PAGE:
7 Secret Work Perks Everyone Should Negotiate For
Starting a new job or looking to sweeten your current one? Learn how to make the ask from people who’ve done it (and succeeded).
A Change of Scenery
Sick of being in a cube with no natural light? “An intra-office location change could make you much happier,” says Marjie Terry, a professional-growth coach based in New York City. Mark Cheng, who works at Nickelodeon, agreed to a much farther-away office move for one of his employees: “I couldn’t match the salary requirements for someone I wanted to hire in New York City, so we negotiated that he could work out of the Los Angeles office for two weeks in the winter,” says Cheng. Before you ask, predict what your boss’s concerns may be—that you won’t be around for a last-minute client meeting, say, or that it will be harder for her to pop by if you’re on a different floor. “Have a specific plan as to how you’re going to address any issues,” says Linda Babcock, PhD, professor of economics at Carnegie Mellon University and coauthor of Women Don’t Ask: The High Cost of Avoiding Negotiation—and Positive Strategies for Change.
Extra Personal Days
Try for more vacation time, or ask for a routine personal day—like the first Monday of the month—to get a chance to recharge. Tell your boss you want to work together to figure out how you can have some additional time off. “Don’t come at it like, ‘Here’s what I want and why,’” says Babcock. “What you say should reflect that it’s a problem-solving conversation.” Emily Hill, who works in investor relations in New Jersey, asked for six months of paid maternity leave instead of the company’s standard three. “Having extra time with my newborn, without stressing out that I wasn’t going to get paid, was worth more than any salary bump,” says Hill. If your company says no, don’t get discouraged. “It doesn’t mean no forever; it means no at this moment,” says Terry. “You may be in a much better position three months from now to negotiate for the same thing you desire.”
More Assistance at Work—or Home
Buried in paperwork? Ask for help if it will improve your productivity. “A former employee of mine could never make time for expenses, so we arranged for him to work with an assistant,” says Dorothy Kalins, a publishing consultant in New York City. Your manager will be more inclined to take your request seriously if you explain the benefits to the company (like more time for you to engage in big-picture work). Extra hands can come in many forms: a virtual assistant via a service like Prialto or Belay, a shared assistant, or even childcare. Melissa Dowling, who works in public relations in Stanford, Connecticut, negotiated a stipend to help cover babysitting costs during her late nights at the office.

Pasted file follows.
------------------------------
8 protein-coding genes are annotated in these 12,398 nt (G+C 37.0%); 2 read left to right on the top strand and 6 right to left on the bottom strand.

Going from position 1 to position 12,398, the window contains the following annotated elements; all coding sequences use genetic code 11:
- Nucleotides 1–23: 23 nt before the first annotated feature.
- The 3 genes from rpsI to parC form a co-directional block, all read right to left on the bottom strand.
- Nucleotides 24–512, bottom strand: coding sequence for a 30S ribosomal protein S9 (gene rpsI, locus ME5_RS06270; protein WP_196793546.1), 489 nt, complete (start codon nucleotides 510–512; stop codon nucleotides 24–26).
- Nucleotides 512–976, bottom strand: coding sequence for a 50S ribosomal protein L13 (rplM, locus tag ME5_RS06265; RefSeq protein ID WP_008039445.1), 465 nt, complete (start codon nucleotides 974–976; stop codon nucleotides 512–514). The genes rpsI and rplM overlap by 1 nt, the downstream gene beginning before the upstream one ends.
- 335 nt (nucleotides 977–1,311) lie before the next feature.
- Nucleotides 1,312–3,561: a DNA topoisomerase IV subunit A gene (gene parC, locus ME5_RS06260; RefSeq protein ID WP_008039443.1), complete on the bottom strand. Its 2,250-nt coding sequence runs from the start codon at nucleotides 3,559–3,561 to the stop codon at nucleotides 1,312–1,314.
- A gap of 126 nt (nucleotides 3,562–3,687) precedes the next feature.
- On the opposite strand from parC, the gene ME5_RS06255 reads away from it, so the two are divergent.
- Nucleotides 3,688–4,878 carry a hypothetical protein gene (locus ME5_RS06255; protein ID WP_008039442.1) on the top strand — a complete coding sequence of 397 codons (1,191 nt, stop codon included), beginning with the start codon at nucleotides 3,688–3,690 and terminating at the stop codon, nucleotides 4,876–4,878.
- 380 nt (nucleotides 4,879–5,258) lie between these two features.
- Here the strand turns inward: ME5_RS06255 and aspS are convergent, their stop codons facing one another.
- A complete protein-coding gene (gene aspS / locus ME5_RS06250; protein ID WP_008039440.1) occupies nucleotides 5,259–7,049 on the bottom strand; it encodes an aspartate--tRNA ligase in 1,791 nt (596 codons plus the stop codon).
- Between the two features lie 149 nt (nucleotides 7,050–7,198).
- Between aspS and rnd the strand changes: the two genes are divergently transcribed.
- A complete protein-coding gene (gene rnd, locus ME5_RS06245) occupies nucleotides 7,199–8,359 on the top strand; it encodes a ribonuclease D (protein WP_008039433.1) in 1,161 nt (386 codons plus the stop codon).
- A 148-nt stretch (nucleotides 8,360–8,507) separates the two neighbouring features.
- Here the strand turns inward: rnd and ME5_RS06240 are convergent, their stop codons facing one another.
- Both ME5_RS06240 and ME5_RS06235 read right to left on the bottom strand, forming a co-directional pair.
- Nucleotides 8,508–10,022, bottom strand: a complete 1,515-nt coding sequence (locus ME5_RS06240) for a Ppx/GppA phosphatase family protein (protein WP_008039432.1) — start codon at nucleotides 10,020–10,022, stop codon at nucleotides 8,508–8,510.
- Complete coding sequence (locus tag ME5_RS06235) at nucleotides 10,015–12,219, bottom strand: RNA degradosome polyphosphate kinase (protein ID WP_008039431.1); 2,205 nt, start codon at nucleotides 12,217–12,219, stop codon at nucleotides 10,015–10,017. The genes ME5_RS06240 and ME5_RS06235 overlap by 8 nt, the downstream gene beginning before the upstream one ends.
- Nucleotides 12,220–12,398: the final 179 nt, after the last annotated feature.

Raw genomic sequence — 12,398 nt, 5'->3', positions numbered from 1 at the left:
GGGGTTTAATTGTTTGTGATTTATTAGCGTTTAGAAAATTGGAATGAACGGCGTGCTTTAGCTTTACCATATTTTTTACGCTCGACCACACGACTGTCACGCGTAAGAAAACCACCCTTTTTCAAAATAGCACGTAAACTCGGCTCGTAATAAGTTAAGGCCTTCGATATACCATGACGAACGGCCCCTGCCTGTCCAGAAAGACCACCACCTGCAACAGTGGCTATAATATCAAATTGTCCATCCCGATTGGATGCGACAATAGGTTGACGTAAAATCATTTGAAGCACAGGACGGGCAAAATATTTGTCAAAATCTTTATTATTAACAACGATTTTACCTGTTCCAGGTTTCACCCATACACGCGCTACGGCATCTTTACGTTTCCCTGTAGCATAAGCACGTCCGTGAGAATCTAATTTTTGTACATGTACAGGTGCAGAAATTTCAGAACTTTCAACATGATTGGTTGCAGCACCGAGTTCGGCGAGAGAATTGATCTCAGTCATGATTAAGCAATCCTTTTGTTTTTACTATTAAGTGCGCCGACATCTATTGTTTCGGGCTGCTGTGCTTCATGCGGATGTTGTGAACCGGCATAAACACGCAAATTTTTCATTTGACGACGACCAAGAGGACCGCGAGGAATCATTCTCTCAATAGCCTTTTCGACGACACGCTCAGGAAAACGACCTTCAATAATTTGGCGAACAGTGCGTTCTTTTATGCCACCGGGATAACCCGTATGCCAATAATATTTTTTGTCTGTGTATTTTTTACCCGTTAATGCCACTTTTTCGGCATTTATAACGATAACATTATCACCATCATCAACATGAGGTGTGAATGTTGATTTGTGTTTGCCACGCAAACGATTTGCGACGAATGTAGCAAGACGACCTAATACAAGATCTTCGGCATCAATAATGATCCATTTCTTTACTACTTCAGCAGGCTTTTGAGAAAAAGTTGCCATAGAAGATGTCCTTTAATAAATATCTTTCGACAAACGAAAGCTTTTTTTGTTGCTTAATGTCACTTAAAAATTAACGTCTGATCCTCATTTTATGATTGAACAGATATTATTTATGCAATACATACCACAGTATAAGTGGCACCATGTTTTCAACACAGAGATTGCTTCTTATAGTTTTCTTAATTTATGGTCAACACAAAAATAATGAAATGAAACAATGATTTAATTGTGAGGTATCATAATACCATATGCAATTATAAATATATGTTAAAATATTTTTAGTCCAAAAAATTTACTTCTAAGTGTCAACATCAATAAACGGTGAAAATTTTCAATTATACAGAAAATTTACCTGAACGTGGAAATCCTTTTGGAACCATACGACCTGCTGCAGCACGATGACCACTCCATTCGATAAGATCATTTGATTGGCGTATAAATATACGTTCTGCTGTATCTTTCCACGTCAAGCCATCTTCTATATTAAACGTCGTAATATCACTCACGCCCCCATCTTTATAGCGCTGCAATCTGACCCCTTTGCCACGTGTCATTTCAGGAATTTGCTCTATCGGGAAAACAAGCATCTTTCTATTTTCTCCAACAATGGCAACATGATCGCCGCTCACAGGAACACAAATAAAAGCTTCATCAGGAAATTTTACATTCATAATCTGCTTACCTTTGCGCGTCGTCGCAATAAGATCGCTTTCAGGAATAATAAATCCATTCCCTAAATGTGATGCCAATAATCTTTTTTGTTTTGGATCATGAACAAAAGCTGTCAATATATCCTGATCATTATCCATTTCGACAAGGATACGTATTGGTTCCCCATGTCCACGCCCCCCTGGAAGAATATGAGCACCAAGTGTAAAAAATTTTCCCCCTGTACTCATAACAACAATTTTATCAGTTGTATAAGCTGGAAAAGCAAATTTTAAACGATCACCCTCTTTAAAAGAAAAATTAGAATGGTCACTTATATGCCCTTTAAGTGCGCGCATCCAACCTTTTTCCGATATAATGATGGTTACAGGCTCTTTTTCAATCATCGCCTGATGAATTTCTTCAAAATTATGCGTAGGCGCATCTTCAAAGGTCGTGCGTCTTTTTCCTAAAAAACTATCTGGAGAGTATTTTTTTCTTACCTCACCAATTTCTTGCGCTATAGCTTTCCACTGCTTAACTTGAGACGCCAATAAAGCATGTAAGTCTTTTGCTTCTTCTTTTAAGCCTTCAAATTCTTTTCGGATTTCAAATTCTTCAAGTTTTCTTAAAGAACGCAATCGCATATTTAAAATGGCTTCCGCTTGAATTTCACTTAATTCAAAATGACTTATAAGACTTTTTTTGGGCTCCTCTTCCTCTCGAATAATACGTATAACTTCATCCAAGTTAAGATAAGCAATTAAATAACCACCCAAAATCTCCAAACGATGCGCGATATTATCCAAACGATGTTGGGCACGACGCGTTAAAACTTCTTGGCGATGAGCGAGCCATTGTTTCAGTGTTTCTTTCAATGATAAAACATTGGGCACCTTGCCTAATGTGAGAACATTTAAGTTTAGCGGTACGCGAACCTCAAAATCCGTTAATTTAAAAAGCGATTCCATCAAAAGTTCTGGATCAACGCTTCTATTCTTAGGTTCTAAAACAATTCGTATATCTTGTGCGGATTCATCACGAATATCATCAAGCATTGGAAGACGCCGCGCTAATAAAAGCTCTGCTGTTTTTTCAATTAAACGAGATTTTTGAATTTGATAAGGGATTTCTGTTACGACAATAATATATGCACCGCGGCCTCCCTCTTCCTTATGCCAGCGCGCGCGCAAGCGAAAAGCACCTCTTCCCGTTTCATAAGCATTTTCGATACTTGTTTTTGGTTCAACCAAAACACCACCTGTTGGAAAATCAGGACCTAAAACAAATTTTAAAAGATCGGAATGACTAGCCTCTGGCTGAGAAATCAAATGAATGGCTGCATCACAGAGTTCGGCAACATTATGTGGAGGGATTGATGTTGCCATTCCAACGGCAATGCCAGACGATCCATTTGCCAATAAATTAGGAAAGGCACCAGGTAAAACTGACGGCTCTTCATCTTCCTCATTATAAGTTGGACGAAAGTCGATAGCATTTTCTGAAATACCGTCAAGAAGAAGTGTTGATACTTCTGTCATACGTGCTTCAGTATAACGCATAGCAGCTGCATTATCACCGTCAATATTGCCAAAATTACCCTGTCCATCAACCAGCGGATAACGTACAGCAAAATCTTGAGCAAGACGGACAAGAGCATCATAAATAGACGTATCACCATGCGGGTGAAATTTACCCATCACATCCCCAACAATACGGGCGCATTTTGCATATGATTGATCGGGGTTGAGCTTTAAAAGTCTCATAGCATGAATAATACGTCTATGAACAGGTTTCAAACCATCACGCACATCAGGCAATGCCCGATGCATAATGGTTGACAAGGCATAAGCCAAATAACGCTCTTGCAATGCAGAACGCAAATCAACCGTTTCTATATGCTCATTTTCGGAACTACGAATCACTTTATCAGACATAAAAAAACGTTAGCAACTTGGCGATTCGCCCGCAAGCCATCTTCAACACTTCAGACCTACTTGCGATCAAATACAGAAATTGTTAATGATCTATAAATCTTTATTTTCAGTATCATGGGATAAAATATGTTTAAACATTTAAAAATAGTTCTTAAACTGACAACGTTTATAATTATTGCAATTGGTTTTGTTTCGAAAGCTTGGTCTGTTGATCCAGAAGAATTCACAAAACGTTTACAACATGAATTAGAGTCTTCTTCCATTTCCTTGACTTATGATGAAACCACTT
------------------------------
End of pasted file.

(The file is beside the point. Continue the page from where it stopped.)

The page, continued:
Even if you don’t punch a clock, your coworkers probably all keep similar hours. Don’t view this as law. “If there’s a 6 p.m. exercise class you really want to take, ask to shift your schedule by 45 minutes once a week,” says Terry. Los Angeles–based television writer Liz Cackowski negotiated a 5 p.m. departure on Fridays so she could make it home in time for movie night with her kids. “In TV rooms, you do not leave early on Fridays, so this was a very big deal,” she says. Be flexible: Maybe it’s one day a week or two days a month. Let your boss propose a schedule first.
Working From Home
Depending on your company, this may or may not be a big ask, so research precedents. “Does anyone else work from home? What’s the arrangement? If you don’t know, ask administrative personnel who have been there forever,” says Babcock. When you ask, lead with work-related reasons: You need a quiet place to read; you’ll free up time for calls by avoiding a long commute. “Paint a vivid picture of what this would look like,” says Terry. “Say, ‘I see myself getting x, y, and z tasks done on those days.’” If your boss is hesitant, propose a trial period. Say, “Maybe we could try this for two months, then regroup to talk about what did and didn’t work.”
Conferences and Continuing Education
If there’s an event you’ve always wanted to attend, put it on your ask list. Or consider other professional-development opportunities. Emily Law O’Donnell, a teacher in Winchester, Massachusetts, negotiated graduate school tuition assistance into her contract. “Schools have a tough time paying teachers competitive salaries, as everyone knows, but they often have pockets of money set aside for things like professional development,” she says.
Joe Maggio, a technology-storage sales specialist in Hoboken, New Jersey, doesn’t drive. So when his new company offered him a car, he asked for a commuting stipend instead. Calculate travel costs and request a membership to a bike-share system, a parking space, or even a prepaid gas card. “Have a ranked list of asks,” says Terry. “If you get dinged on your first ask, you can then propose a second and possibly a third.”